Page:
Capra is perfect in this moment. He lets the scene hang on George’s face as the realization sinks in. All the frenetic energy of the earlier scenes suddenly stops and the effect is devastating. George hangs his head slightly and makes the decision to stay in town. George offers himself some hope as he figures he’ll be able to leave once his younger brother gets back from college. He won’t be able to go to Europe, but at least he’ll get out of town eventually.
A few years go by, and once again, the energy of the train station scene corresponds with George’s expectations of getting out of town, since his brother’s coming home from college. Once his brother gets off that train, George is free to go to college and get on with his life. Harry gets off the train and George is happy. Harry’s unexpected wife gets off the train and George is happy. Harry’s wife tells George about the job her father’s offered Harry, and George is not so happy. Upon hearing the news, the scene comes to a dead stop as the camera pushes-in on George yet again. We can see the wheels start turning in George’s mind as he starts wrestling with the dilemma of fulfilling his own dreams against letting his brother have a good life of his own. That same evening, his mom pushes Mary on him, since she seems to know before George that he’s not going anywhere. She points him towards Mary’s house, but George goes the other way.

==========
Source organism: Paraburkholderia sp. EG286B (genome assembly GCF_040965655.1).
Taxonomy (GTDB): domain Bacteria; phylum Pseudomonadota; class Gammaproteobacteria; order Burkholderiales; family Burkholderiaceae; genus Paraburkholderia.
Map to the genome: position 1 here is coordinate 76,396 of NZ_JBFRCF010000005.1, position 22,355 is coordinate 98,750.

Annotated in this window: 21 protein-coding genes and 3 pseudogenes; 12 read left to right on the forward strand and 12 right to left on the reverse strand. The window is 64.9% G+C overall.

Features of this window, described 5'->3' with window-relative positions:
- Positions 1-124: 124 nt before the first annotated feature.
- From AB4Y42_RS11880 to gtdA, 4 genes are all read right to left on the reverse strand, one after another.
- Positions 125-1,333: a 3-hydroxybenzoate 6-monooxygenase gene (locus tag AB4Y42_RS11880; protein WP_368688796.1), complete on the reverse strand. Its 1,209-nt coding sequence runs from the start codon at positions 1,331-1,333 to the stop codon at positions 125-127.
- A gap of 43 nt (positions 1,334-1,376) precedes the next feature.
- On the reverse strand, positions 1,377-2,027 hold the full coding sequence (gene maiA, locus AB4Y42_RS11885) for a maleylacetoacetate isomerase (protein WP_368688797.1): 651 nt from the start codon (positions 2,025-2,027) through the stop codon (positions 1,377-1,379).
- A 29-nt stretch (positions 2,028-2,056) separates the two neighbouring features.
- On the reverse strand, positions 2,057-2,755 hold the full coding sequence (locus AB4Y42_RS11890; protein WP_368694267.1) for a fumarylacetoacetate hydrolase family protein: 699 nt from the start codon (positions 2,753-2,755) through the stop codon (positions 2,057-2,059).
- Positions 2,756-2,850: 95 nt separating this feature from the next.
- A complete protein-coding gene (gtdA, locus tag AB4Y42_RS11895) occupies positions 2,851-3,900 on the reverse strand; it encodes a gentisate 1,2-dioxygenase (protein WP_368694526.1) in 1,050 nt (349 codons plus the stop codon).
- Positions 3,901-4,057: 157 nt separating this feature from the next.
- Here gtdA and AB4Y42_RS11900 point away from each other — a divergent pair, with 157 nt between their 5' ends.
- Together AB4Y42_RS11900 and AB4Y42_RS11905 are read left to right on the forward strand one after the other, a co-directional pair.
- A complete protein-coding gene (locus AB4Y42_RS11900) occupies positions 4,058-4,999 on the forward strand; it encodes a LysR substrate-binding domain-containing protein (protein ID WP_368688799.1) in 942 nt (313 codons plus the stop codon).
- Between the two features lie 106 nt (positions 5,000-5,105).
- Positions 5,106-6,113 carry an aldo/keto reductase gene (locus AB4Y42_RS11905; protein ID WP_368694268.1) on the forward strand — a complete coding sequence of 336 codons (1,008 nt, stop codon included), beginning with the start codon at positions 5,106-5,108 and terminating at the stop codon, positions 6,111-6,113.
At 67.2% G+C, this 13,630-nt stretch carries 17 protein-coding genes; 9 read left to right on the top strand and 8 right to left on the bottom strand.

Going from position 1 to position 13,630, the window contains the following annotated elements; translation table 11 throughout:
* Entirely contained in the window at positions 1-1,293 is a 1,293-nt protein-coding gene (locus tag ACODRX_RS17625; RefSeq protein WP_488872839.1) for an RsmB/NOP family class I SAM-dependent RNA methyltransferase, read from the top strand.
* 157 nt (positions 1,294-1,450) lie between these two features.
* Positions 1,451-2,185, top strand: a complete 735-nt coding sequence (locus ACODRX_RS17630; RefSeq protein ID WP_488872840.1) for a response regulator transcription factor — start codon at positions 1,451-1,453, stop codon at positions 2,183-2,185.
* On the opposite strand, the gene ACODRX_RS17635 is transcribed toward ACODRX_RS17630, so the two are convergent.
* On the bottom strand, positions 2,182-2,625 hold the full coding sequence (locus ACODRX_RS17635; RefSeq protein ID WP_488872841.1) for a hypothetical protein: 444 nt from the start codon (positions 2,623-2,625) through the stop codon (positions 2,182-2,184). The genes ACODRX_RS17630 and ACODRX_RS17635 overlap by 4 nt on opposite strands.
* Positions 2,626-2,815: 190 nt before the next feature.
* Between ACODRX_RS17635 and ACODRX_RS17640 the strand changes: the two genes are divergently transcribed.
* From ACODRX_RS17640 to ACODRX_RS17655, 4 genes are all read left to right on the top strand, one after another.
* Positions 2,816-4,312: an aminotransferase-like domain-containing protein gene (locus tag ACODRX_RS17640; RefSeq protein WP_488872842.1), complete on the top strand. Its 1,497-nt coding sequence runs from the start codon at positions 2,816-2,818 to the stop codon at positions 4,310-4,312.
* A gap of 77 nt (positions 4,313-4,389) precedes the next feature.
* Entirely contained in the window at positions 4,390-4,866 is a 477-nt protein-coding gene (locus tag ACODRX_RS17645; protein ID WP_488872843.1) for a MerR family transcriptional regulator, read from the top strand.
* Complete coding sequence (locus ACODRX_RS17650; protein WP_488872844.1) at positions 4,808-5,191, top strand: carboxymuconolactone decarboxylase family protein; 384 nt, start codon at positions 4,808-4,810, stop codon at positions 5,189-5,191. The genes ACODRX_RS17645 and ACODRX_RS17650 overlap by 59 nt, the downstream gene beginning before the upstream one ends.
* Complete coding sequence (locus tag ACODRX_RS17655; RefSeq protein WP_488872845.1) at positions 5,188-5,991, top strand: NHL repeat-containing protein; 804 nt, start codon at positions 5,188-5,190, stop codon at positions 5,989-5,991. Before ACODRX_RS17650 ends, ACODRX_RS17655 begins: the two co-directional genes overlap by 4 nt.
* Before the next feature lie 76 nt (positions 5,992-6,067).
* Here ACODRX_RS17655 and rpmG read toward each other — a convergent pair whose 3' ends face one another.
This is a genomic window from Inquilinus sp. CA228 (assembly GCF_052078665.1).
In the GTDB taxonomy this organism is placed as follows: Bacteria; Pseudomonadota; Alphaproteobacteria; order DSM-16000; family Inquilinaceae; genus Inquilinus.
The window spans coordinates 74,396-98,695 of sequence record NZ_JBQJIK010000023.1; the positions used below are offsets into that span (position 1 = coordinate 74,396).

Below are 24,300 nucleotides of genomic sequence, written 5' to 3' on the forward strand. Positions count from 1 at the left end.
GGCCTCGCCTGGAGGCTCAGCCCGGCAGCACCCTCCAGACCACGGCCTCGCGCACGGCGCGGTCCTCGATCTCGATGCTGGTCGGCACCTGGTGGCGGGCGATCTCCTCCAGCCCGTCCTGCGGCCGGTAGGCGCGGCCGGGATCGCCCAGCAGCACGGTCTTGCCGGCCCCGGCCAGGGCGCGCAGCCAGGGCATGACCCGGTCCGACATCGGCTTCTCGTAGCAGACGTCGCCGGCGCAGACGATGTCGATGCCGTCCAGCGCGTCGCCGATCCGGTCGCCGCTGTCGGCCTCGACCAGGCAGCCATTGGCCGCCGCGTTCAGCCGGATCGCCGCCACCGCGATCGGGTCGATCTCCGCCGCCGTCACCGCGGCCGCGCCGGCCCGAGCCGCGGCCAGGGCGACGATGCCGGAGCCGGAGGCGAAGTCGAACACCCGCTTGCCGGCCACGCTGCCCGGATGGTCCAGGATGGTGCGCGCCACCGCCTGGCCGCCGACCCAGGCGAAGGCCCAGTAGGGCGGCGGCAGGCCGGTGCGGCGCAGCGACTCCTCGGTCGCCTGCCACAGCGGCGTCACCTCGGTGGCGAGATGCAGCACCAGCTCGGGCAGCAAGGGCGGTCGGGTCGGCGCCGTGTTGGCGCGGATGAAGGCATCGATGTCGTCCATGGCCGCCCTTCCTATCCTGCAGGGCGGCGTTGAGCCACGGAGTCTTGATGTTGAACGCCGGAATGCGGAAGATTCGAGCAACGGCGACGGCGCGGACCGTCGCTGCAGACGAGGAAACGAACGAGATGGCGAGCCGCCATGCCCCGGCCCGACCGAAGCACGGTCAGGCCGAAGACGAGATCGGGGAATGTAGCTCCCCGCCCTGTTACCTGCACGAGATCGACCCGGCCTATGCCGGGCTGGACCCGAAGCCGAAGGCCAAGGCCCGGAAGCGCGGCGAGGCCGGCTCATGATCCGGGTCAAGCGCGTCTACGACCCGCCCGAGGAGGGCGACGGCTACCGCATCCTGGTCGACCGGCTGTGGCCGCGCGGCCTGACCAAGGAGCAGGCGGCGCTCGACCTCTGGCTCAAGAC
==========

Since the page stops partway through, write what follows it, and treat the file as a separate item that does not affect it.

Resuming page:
After briefly chatting-up the town bicycle, Violet, George eventually winds up at Mary’s house. He’s obviously irritated throughout the whole scene, since he knows that by settling down with Mary his dream will be completely and utterly dead. He makes a few empty protests before finally giving-in and accepting Mary. Game Over. Turn in your steamer trunk for a briefcase.
The rest of the film reinforces the notion of George being denied what he wants for the sake of helping someone else. His honeymoon is ruined by a bank scare that costs him his entire savings. He’s constantly going at it with Potter to keep the Building & Loan in operation and he’s helping the community to get better housing than what Potter offers, at the expense of a good house for himself and his family.
The film eventually reaches its crisis point when George’s idiot uncle loses $8,000 dollars and the Bank Examiner shows up (it appears that financial institutions were regulated in the past and financial officers could face some form of criminal punishment). Potter swears out a warrant for George’s arrest and Bailey realizes his number’s up. He barks at his family and heads out to the bar to get drunk.